I am more optimistic than Lovecraft's tales (we certainly shouldn't assume he believed his fictions), but at the same time I can't help thinking that nature is a wheel that turns. The sudden onset of another ice age, a comet collision, a super volcano, and we might be extinct, while primordial life will go on, perhaps producing a species of Cthulhus. We flatter ourselves by thinking that if only we could go and sin no more -- control our urges for sex or, more recently, SUVs -- we could propitiate the gods and control the mighty forces that are eternal and timeless and as utterly ignorant and indifferent to us as we are of the millions of germs that hover about us and on us and in us every day. A turn of the wheel, a diminution of the sun's light or a volcanic eruption spewing ash into the sky, and a thousand years of darkness might follow. And if we were to perish, what creatures might emerge in our place?
But we are a wondrous creature. The western variant in particular: we preserve and study the cultures of others, we investigate and conserve all manner of creatures, we reject the stultifying orthodoxies of a thousand faiths for the far more revealing texts of nature. Consider the platypus, whose genome has just been decoded:
"We're going to be using the platypus genome for the next 50 years," said Ewan Birney of the European Bioinformatics Institute in Cambridge, England, which was involved in the analysis.
"The platypus gives us a perspective that is deep in time, that tells us what was going on 170 million years ago, when all these traits were being developed," Birney said. "Every time there's a difference in the DNA between human and dog, or human and some other mammal, and you want to know which one changed more recently, you need these outgroup species to be able to answer that."
Turned to this on the Metro on the way home:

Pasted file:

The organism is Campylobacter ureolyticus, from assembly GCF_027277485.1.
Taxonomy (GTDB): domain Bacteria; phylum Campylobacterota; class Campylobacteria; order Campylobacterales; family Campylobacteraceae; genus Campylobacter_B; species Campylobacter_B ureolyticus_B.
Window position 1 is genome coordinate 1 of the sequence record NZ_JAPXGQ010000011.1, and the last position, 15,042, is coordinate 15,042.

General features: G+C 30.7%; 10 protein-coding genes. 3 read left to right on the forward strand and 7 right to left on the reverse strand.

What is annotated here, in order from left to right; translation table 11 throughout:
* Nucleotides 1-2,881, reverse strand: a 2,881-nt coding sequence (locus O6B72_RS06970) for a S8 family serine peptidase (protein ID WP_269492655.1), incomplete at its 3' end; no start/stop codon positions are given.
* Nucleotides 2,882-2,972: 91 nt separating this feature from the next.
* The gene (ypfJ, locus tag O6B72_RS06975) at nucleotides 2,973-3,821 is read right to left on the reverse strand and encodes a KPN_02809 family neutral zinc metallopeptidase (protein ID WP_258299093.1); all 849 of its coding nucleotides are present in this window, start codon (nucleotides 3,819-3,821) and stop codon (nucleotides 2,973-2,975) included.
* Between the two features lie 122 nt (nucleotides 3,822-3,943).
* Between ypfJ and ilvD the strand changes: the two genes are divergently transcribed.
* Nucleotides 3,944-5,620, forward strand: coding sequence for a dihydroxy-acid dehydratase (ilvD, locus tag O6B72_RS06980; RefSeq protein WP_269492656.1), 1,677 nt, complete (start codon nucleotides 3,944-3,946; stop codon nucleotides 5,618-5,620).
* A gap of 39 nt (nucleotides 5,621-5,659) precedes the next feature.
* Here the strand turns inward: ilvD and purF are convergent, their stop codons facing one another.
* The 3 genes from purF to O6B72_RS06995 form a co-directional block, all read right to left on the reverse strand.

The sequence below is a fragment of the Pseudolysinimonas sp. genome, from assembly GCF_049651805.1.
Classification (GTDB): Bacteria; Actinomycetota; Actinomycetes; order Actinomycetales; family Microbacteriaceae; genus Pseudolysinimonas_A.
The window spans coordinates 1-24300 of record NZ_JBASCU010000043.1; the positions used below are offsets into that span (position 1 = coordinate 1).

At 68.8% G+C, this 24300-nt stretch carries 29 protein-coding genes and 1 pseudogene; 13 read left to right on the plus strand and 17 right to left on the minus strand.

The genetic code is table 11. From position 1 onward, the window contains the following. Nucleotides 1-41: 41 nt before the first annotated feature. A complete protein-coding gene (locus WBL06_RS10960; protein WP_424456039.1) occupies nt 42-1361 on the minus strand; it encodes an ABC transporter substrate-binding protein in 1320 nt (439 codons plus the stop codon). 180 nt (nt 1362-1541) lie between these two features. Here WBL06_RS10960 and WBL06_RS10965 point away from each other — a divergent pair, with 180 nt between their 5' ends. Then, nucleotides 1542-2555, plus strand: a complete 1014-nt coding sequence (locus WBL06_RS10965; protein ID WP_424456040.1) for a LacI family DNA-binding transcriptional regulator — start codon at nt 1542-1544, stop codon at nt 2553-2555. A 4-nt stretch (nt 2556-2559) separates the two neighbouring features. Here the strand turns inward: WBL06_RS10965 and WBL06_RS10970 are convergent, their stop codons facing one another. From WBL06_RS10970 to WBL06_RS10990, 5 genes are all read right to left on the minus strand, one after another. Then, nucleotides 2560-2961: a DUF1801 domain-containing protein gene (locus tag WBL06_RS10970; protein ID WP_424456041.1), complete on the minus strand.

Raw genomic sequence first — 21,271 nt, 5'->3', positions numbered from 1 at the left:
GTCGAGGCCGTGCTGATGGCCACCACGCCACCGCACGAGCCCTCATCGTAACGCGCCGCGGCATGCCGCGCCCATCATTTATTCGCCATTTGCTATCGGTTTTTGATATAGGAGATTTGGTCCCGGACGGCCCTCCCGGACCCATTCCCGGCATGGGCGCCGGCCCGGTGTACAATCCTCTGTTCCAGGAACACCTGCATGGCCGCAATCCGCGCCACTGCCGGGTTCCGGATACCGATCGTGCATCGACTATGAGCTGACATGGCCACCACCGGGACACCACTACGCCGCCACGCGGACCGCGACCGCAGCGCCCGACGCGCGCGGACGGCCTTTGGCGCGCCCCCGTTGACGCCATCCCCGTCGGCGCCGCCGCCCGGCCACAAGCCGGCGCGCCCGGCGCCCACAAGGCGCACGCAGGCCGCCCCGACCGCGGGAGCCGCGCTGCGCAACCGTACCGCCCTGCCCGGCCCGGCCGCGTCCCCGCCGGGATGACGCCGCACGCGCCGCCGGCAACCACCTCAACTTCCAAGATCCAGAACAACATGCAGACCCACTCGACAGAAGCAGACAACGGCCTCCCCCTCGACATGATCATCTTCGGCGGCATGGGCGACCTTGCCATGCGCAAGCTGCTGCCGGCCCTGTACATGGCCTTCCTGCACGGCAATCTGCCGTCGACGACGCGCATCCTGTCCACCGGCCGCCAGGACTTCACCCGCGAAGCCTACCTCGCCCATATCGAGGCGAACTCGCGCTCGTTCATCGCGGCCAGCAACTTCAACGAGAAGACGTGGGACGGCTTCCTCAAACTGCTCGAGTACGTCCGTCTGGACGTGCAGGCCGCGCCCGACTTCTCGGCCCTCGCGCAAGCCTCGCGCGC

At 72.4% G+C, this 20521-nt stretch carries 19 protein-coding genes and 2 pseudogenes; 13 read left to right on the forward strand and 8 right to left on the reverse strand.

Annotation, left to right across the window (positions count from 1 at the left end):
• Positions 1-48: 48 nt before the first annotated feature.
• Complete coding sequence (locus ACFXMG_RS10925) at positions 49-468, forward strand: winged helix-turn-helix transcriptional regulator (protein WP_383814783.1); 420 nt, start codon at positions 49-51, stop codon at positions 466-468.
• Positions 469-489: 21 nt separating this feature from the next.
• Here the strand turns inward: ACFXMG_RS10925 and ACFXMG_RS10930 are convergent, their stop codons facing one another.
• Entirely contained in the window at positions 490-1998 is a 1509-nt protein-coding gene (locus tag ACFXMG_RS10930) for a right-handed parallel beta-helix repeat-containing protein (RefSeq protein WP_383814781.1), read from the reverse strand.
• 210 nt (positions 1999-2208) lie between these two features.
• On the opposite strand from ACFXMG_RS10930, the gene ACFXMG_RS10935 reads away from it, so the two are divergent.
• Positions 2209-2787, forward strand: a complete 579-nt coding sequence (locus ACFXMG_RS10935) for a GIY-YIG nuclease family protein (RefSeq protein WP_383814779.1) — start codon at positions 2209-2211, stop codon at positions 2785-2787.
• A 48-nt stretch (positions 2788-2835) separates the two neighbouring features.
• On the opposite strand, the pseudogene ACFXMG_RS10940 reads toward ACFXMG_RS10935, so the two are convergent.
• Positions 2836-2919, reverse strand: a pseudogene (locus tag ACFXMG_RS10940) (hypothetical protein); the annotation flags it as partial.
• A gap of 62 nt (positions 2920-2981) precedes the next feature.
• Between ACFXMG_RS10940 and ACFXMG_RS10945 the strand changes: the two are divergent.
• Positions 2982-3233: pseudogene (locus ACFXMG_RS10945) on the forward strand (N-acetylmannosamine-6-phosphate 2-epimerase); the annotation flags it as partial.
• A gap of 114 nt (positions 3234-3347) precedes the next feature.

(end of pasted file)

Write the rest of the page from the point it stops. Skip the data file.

As I surveyed this quaint apartment, I felt an increase in that aversion first excited by the bleak exterior of the house. Just what it was that I feared or loathed, I could by no means define; but something in the whole atmosphere seemed redolent of unhallowed age, of unpleasant crudeness, and of secrets which should be forgotten. I felt disinclined to sit down, and wandered about examining the various articles which I had noticed. The first object of my curiosity was a book of medium size lying upon the table and presenting such an antediluvian aspect that I marvelled at beholding it outside a museum or library. It was bound in leather with metal fittings, and was in an excellent state of preservation; being altogether an unusual sort of volume to encounter in an abode so lowly. When I opened it to the title page my wonder grew even greater, for it proved to be nothing less rare than Pigafetta's account of the Congo region, written in Latin from the notes of the sailor Lopex and printed at Frankfurt in 1598. I had often heard of this work, with its curious illustrations by the brothers De Bry, hence for a moment forgot my uneasiness in my desire to turn the pages before me. The engravings were indeed interesting, drawn wholly from imagination and careless descriptions, and represented negroes with white skins and Caucasian features; nor would I soon have closed the book had not an exceedingly trivial circumstance upset my tired nerves and revived my sensation of disquiet. What annoyed me was merely the persistent way in which the volume tended to fall open of itself at Plate XII, which represented in gruesome detail a butcher's shop of the cannibal Anziques. I experienced some shame at my susceptibility to so slight a thing, but the drawing nevertheless disturbed me, especially in connection with some adjacent passages descriptive of Anzique gastronomy.